I do think most Americans, including Trump’s hardcore supporters, have a general sense that this is a guy who isn’t going to be a stickler for the rules, and has probably done some sort of technically illegal things or shady things. But I don’t think the full lawless and also kind of pathetic and lame nature of the Trump business has entered the national narrative in the way I think it should.

.. I’m suspecting, but I can’t say for sure—that Michael Cohen will have recordings or emails that show that the Trump Organization knew they were basically helping fairly evil people continue their crimes by putting the Trump brand on their projects so as to make them less suspicious, I think we’re going find it very hard for an awful lot of Republicans to support.
.. Do you think Donald Trump is a good businessman, as a businessman, setting aside ethics?

No, definitely not.

Why?

He has, in sort of financial terms, either lost money or certainly barely made money over the course of his career. So if you start with control of $200 million of your father’s money, and one alternative is you just invest that safely in the stock market, and the other alternative is you do whatever business you do, he has lost compared to that sort of benchmark, at least for much of the time frame that he’s been in business.

So that is just a sign of, “OK, he’s a rich man,” but it’s different to start as a rich man and end up as sort of roughly exactly as rich. That’s less impressive to real business people.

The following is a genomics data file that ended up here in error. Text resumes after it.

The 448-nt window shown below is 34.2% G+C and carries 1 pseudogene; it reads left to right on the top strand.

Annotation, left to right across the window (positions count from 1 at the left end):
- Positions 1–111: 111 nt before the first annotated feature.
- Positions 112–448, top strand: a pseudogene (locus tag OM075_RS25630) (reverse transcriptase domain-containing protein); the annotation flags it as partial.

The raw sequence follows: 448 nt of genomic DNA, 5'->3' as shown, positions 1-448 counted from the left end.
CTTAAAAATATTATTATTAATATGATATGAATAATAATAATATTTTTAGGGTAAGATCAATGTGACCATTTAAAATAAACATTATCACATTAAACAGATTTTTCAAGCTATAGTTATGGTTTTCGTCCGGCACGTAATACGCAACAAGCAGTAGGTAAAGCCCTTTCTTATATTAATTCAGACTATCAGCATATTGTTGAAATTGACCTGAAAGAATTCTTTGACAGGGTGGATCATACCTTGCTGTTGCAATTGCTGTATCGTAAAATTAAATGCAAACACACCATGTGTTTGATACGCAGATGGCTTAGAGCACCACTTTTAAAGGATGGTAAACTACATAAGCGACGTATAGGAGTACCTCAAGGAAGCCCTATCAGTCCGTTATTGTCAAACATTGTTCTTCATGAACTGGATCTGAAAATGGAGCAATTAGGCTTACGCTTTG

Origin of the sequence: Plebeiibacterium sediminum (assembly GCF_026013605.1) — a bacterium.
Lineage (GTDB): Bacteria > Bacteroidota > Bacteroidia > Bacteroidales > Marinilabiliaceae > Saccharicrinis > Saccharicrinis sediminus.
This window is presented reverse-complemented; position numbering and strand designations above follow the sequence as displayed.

.. The other thing is, especially in the real estate industry, you want to see someone amassing wealth—that over time, their holdings, their empire, is bigger, not smaller, and they’re not going to be taking as wild a risk as they were when they were younger because they’ve been able to amass a kind of sustainable wealth, a bundle of assets that are really worth something.

We certainly see that. There’s certainly plenty of people in New York real estate who, over the course of Trump’s career, have done exactly that. He hasn’t. He’s this brash guy doing big, loud projects in the 1970s, and he’s a brash guy doing less big, less loud projects in the 2000s, and by 2010, he’s basically a failed real estate guy who then starts a new career as, basically, a pitchman.

.. he’s richer than I am, and I know his followers seem to see that as really relevant. But if you look at his peers, if you look at any sensible benchmark, this is not a guy who’s really impressing a lot of people.

.. Regardless of how many bankruptcies he had, or how he’s compared to other real estate developers, he made himself into a universally recognized brand. It seems to me that even most of us who were given $200 million of our father’s money could not do that, so I’m wondering what you think that is and how you think that fits or doesn’t fit with what you say is his not-very-good business sense.